The failure of active managers to beat passive strategies has been pinned on everything from the real-time and widespread availability of valuable corporate data to complex market structure dynamics.
But new research shows that active management’s biggest challenge may come down to human nature and behavioral mistakes. Human nature is a complex problem, but behavioral mistakes can be fixed.
Essentia Analytics, a data analytics company based on behavioral science, is attempting to correct behavioral mistakes by sending portfolio managers simple but customized messages, called nudges, asking them to do things like take a second look at a growing position. Essentia found that portfolio managers who engaged with the nudges outperformed their benchmarks by 1.6 percentage points on an annualized basis, compared to those who did not pay attention to the messages. Essentia analyzed 75 equity portfolios and 15,000 nudges sent to real portfolio managers between mid-2018 and March 2021.
According to Clare Flynn Levy, who founded Essentia Analytics after a career as a portfolio manager, nudges can be anything from an alert on potentially vulnerable positions to notifications that a holding could be at or near what the firm believes is the peak of excess returns. These nudges are sent to portfolio managers when Essentia finds key patterns or indicators that could impact trading performance.
“Nudges help you keep your eye on the ball,” she said. “They help you focus on the things that matter.”
Speaking to Institutional Investor, Flynn Levy explained that nudges grew out of behavioral psychologists’ work on what they call the mere measurement effect. “The act of being asked a question about our intention or anticipated regret changes our behavior,” she said.
Keeping Portfolio Managers “Intellectually Honest”
Essentia sends two different types of nudges. One is triggered by a manager buying a new stock. The nudge asks the manager about his or her intention, tailored to what that manager values, such as cash flow or macro characteristics. “The nudge might ask, ‘How will you know you’re wrong?’ — things that force you to do a pre-mortem of the idea,” she said. Flynn Levy said these messages force people to be intellectually honest about their decisions, rather than just create a narrative or story after the fact, something that humans naturally do about everything in their lives.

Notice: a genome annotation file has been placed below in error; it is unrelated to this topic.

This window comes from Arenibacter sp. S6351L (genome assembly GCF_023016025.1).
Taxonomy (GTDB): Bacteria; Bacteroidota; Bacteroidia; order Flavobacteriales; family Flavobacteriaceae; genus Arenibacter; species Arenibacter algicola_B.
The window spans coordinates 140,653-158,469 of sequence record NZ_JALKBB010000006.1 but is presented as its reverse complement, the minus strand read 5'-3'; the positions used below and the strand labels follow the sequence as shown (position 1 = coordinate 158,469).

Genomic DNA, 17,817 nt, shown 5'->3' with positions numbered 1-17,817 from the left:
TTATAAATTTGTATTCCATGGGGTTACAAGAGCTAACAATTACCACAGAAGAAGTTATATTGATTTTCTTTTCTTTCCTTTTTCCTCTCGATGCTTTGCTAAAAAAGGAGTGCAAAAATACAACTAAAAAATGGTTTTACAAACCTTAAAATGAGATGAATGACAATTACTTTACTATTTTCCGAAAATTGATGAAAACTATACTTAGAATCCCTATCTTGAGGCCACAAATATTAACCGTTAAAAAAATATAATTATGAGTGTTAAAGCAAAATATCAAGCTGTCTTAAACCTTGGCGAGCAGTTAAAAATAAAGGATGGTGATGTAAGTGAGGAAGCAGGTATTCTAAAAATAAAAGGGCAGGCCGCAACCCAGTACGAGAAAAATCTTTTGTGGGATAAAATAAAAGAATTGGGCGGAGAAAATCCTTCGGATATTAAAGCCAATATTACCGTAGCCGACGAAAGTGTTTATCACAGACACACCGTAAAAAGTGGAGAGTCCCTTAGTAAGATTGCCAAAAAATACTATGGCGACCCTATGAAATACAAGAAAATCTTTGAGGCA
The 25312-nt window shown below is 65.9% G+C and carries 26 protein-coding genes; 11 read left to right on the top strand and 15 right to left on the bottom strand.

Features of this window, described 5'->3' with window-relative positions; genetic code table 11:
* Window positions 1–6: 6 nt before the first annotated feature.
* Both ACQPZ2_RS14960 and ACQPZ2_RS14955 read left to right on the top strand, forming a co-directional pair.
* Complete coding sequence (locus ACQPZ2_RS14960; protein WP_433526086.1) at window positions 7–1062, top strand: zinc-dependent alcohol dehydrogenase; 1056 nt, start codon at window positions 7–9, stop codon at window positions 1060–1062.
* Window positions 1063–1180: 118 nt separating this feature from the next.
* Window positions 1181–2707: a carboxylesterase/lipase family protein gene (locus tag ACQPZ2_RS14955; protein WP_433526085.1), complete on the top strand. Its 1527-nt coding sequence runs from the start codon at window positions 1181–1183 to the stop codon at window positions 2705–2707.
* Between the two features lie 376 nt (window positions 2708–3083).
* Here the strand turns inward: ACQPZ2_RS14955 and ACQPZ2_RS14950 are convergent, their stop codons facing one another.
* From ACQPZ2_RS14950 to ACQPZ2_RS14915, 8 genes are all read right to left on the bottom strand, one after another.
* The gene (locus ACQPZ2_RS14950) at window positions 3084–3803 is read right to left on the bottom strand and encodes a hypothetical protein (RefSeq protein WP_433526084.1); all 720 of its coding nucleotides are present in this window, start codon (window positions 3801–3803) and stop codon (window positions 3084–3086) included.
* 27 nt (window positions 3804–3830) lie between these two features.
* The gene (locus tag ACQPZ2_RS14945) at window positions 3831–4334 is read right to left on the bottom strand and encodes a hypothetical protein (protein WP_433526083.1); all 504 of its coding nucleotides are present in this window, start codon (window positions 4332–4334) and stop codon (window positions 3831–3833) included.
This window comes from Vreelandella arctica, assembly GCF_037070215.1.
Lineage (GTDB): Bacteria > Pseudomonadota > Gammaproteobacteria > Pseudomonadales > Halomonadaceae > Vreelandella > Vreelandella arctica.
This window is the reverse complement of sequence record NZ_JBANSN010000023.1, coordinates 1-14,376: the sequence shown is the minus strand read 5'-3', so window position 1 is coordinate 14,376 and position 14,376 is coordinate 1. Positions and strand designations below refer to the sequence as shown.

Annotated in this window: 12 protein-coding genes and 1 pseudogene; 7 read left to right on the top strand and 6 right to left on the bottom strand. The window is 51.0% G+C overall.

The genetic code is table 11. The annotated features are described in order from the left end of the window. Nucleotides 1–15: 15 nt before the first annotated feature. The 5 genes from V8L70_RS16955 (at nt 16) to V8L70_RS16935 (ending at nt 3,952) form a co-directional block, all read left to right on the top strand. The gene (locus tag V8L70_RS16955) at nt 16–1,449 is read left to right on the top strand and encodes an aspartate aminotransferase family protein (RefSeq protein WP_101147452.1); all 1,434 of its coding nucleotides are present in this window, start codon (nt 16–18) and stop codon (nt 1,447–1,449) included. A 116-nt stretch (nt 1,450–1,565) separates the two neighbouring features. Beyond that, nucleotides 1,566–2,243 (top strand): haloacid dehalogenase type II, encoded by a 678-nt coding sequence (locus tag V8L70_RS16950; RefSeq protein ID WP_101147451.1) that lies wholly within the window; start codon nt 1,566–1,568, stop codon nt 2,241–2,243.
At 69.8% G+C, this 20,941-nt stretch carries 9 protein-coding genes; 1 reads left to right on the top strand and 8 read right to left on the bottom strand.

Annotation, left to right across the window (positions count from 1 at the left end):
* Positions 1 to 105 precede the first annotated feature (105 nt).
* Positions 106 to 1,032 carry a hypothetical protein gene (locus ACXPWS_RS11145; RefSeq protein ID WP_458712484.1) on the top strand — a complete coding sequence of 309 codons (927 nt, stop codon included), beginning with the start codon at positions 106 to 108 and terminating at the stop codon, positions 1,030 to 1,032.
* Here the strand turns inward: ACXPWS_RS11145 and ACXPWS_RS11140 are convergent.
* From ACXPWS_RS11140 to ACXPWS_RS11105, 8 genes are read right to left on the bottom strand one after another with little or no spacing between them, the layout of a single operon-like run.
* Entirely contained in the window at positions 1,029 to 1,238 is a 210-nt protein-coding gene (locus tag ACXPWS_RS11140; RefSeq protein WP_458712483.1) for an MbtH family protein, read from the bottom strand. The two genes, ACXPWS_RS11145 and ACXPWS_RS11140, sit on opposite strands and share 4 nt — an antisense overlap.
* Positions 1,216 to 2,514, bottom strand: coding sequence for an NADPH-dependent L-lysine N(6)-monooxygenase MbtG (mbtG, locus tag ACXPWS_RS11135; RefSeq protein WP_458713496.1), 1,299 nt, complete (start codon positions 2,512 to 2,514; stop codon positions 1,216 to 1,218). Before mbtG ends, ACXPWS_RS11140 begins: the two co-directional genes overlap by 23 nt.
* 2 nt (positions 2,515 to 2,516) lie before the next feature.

The second type of nudge is triggered by activities in the portfolio, such as a position reaching a two-year anniversary. Based on years of data analysis on the manager’s portfolio, Essentia can send messages alerting managers to a point in time when the alpha of previous positions started to erode. “When does alpha start to conk out?” Flynn Levy said. “We’re not telling anybody when to sell. But we’re saying it might be worth checking in with the position.”
For the study of how nudges impacted performance, engagement could mean answering just one message. Even portfolio managers who responded to one incoming nudge saw gains. To quantify how much nudging enhanced performance, Essentia compared the simple median performance of the fund managers who engaged with nudges to those who didn’t.
Essentia also measured the level of engagement and found that managers who answered more messages outperformed by an even wider margin. The data analytics firm found that on average, every monthly response by a manager to a nudge correlated to an additional 18 basis points of alpha per year.
“There are lots of fund managers in the market who would say that they find alpha in other people’s biased behavior,” Flynn Levy said. “But why not worry about yourself? You can control only one thing in this world, which is your own behavior. It’s so much easier than trying to grapple with the market, which is changing all the time or trying to predict what the market is going to do next.”